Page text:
Justice by Gunboat

Justice by Gunboat

Warlords and Lawlords: The Making of Modern China and Japan

Douglas Clark


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War, riots, rebellion, sedition, corruption, assassinations, murder, infidelity, and even a failed hanging. These were just some of the many challenges faced by the British and American courts that operated in China, Japan and Korea for close to a 100 years. Established in the mid 19th Century under treaties signed when foreign gunboats forced all three countries to open to the outside world, the foreign courts had the sole right to try their own nationals to the exclusion of local courts. This book unveils the history of this system of extraterritoriality. Based on original research through archives and hundreds of trial transcripts, Justice by Gunboat tells not only the story of the courts and how China and Ja-pan reacted to them but also of the fascinating lives of the judges, lawyers and parties before the courts. Extraterritoriality had a huge impact on the modern development of both China and Japan. For China, the period is now called the “Century of Humilia-tion”; for Japan the same era is celebrated. If you want to understand how both countries view the world - and each other - this book is a must read.A pathbreaking study of an important but long neglected topic, this book is a fascinating read and invaluable resource for anyone with an interest in law, empire and history in modern East Asia. —Dani Botsman, Professor of History, Yale University, Author of Punishment and Power in the Making of Modern JapanA vital read. Here we find a century of foreign judges, lawyers and consuls attempting to control a city that attracted a legion of adventurers, criminals and sharks like no other in history. Gunboat Justice reveals the intersection of Shanghai's formal administration and its dark underbelly. The most important book on Shanghai's history for several decades.—Paul French, author of Midnight in Peking, winner of the Edgar Allan Poe award for best Fact Crime writingFor the first time, we now have a comprehensive, well-informed and humane account of the people and procedures in the British and American courts of East Asia. Doug Clark's book brings that world to life, and restores it to its place in our histories of the era of the ‘unequal treaties'. —Robert Bickers, author of Empire Made Me and The Scramble for China 1832-1914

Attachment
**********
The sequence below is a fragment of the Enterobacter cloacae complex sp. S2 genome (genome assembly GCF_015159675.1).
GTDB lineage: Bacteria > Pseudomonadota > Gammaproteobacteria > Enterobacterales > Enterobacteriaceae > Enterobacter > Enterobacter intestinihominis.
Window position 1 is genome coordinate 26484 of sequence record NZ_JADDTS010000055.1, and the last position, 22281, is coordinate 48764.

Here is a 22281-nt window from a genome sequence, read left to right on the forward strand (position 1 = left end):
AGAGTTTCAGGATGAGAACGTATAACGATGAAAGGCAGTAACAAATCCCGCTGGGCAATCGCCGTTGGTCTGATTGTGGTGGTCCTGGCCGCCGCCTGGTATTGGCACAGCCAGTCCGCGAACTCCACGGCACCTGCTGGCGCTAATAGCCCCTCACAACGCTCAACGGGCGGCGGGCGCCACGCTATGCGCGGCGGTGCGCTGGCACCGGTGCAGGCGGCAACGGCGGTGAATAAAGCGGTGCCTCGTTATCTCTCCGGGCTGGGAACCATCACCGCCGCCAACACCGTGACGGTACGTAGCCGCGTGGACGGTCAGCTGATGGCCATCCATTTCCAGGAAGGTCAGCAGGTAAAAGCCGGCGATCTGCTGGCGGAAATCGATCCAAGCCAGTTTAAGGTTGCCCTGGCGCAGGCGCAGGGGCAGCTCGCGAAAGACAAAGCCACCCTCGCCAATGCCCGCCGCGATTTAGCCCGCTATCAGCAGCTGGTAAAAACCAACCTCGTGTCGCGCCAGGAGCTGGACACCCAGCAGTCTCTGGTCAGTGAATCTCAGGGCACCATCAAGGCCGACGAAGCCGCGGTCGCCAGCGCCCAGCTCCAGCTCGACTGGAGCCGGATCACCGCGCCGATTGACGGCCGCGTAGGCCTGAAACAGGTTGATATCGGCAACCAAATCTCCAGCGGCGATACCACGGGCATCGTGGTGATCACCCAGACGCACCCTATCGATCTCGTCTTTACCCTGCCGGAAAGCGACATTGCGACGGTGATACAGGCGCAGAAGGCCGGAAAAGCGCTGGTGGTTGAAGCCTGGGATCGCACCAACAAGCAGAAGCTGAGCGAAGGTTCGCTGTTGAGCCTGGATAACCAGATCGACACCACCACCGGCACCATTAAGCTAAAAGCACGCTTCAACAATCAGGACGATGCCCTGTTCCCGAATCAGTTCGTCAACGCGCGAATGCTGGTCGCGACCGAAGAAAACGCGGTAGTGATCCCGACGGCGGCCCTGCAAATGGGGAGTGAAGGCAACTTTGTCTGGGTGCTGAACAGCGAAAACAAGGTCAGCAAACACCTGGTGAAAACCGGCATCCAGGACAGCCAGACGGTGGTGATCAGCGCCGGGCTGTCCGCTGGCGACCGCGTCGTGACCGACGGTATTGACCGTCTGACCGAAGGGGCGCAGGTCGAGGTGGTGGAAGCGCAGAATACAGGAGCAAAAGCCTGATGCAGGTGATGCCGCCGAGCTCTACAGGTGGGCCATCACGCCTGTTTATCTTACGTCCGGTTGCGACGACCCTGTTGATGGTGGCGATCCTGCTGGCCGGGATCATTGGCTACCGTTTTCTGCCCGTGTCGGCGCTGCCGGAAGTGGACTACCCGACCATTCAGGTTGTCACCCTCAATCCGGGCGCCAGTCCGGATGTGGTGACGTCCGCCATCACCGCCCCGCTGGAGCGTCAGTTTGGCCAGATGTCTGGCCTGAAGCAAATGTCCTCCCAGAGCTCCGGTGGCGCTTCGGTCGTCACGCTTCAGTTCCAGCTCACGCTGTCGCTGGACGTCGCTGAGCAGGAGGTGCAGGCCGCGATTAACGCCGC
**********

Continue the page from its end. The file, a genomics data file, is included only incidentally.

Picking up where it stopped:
Douglas Clark:
Douglas Clark is a lawyer currently practicing in Hong Kong. Originally from Australia, Doug studied Japanese at Nagata Senior High School in Kobe, Japan and Chinese and Chinese law at Fudan University in Shanghai. He also studied Korean for six months in Seoul. Armed with double degree in Asian Studies and Law from the Australian National University he commenced practice as a lawyer in Hong Kong in the mid-1990s. He was then based in Shanghai for 11 years where he set up and was Managing Partner of international law firm Hogan Lovells' Shanghai office. In 2011, wishing to return to courtroom advocacy he relocated to Hong Kong as a lawyer. Doug is the author of the Gunboat Justice trilogy, Patent Litigation in China and co-author of Civil Litigation in Hong Kong. He is also the associate producer of the art house movie, "I Really Hate My Job".